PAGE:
• The antimicrobial pocket - this is genius. Perfect place for stashing blowout leftovers.
  • It doesn't look like a diaper bag. This is not a big deal to me - I have been waiting to be a mommy for years and I'm happy to play the part and let the world know it. BUT, I like that this doubles as a purse. I went to a bridal shower recently sans-baby and had to switch everything over to a purse. With this, I wouldn't need to do that.
  • The shell of the bag is sturdy and holds its shape, which is also a huge one for me. My current JJ Cole bag is more flimsy, which means it's always falling into itself and that makes it even harder to find anything. This bag stays more open.
  • The flap on the front - I'm not sure how much I would use this, but I like this option for folding bulky blankets or burp cloths. I often bring a blanket with us and it doesn't fit in the diaper bag so it just sits on top of it (and sometimes falls when I'm carrying it).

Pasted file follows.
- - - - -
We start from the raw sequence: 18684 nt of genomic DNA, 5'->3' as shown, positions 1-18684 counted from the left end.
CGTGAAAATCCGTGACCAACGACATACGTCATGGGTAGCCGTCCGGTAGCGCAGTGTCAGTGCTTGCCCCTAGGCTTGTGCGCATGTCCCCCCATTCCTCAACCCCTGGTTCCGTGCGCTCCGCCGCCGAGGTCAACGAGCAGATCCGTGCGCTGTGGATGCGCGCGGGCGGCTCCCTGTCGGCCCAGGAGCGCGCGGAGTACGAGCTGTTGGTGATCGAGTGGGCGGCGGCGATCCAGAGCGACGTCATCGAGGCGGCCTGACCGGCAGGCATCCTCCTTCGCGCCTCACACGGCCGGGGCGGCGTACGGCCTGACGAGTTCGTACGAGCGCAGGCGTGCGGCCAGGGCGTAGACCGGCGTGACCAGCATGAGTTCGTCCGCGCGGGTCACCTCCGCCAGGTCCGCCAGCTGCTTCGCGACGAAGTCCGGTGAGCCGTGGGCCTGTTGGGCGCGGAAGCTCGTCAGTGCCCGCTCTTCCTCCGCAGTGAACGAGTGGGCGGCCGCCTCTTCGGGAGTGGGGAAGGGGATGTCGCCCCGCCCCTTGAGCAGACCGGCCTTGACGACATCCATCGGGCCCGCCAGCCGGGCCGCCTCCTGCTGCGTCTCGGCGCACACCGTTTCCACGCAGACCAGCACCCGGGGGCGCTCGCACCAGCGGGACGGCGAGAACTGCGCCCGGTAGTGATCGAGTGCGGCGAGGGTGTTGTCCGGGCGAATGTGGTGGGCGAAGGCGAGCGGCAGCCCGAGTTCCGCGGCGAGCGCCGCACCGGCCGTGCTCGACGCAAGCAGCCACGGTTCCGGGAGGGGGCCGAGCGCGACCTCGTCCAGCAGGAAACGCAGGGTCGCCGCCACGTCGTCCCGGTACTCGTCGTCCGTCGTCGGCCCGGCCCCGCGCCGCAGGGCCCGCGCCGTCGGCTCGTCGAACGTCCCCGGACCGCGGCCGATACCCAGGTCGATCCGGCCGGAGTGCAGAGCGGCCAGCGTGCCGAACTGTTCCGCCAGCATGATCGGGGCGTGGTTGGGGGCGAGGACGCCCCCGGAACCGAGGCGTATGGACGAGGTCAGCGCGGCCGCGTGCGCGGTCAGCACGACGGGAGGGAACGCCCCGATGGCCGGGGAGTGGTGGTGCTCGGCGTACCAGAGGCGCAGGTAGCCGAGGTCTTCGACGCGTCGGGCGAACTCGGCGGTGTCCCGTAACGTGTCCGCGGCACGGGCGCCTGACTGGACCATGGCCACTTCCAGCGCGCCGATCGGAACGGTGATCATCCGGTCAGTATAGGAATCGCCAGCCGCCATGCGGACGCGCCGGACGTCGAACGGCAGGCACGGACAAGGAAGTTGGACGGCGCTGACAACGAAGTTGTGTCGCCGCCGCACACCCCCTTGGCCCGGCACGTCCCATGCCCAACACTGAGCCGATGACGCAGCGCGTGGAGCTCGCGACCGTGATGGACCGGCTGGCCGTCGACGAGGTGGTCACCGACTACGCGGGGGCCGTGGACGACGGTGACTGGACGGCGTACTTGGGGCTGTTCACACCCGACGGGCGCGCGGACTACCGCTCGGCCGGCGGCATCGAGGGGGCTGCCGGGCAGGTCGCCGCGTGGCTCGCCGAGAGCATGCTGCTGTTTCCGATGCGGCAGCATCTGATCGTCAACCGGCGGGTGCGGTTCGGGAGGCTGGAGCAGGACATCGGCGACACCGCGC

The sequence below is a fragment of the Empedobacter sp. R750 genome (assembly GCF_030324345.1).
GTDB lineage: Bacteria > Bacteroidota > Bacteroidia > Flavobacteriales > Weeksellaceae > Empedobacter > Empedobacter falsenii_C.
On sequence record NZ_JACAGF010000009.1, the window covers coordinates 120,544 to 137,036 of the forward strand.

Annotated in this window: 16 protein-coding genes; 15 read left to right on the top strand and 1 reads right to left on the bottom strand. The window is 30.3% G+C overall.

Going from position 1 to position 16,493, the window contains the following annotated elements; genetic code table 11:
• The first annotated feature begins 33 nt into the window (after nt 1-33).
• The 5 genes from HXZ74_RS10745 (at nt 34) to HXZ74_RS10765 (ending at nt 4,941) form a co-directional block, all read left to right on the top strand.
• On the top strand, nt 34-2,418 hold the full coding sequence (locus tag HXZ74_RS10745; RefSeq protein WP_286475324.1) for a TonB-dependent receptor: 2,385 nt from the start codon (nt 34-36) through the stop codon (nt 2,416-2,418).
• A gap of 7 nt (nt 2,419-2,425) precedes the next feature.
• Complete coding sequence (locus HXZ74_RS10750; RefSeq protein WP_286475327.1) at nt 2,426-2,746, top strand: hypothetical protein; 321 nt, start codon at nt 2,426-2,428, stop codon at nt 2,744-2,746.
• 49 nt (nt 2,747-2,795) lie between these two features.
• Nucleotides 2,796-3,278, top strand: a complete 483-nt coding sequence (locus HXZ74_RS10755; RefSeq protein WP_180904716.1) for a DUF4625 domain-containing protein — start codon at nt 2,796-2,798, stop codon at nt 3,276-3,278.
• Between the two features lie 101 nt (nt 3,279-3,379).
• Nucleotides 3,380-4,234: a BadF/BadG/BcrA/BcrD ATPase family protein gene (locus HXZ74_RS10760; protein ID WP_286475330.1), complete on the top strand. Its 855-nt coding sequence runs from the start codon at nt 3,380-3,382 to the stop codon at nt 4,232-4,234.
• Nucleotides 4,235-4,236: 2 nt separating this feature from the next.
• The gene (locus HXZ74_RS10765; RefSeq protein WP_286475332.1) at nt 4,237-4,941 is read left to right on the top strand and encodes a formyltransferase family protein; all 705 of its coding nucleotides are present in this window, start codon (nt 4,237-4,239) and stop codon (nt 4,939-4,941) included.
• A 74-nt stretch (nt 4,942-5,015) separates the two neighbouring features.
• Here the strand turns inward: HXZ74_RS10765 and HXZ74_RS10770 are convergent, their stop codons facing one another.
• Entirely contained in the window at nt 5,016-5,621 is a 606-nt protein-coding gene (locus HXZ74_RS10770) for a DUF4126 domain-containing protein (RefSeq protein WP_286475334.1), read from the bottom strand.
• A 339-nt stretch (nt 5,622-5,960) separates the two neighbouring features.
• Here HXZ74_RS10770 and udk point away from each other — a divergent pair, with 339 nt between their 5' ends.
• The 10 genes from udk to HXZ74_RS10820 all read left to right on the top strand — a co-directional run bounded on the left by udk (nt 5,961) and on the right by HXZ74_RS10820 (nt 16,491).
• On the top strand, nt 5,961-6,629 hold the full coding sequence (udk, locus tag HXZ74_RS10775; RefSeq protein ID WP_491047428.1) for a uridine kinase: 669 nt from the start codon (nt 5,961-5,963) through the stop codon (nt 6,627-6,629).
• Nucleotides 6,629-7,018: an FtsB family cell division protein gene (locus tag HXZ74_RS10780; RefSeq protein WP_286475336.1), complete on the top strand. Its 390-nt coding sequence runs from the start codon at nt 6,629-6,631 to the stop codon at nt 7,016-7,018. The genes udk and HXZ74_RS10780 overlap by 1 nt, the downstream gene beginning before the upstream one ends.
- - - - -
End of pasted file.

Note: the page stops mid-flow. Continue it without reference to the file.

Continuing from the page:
• The size is awesome. It carries like a giant purse (which I like anyway), and makes a roomy diaper bag.
  • The straps are great for two reasons. First, they are great for a shoulder bag. Big enough to fit comfortably but not too big like a messenger bag that puts extra weight on your shoulder. Secondly, they have stroller clips which easily attach to any stroller - easy peasy.
I won't know for sure until I get one of my own, but I think this is the one. Will I get the chance to try? If I am able to get one, I will do a follow-up review!

Friday, November 4, 2011

Alligator Lane Toy Holder Review and Giveaway

I've had the pleasure of using this toy holder from Alligator Lane for the past couple of weeks.


Here's why I need it: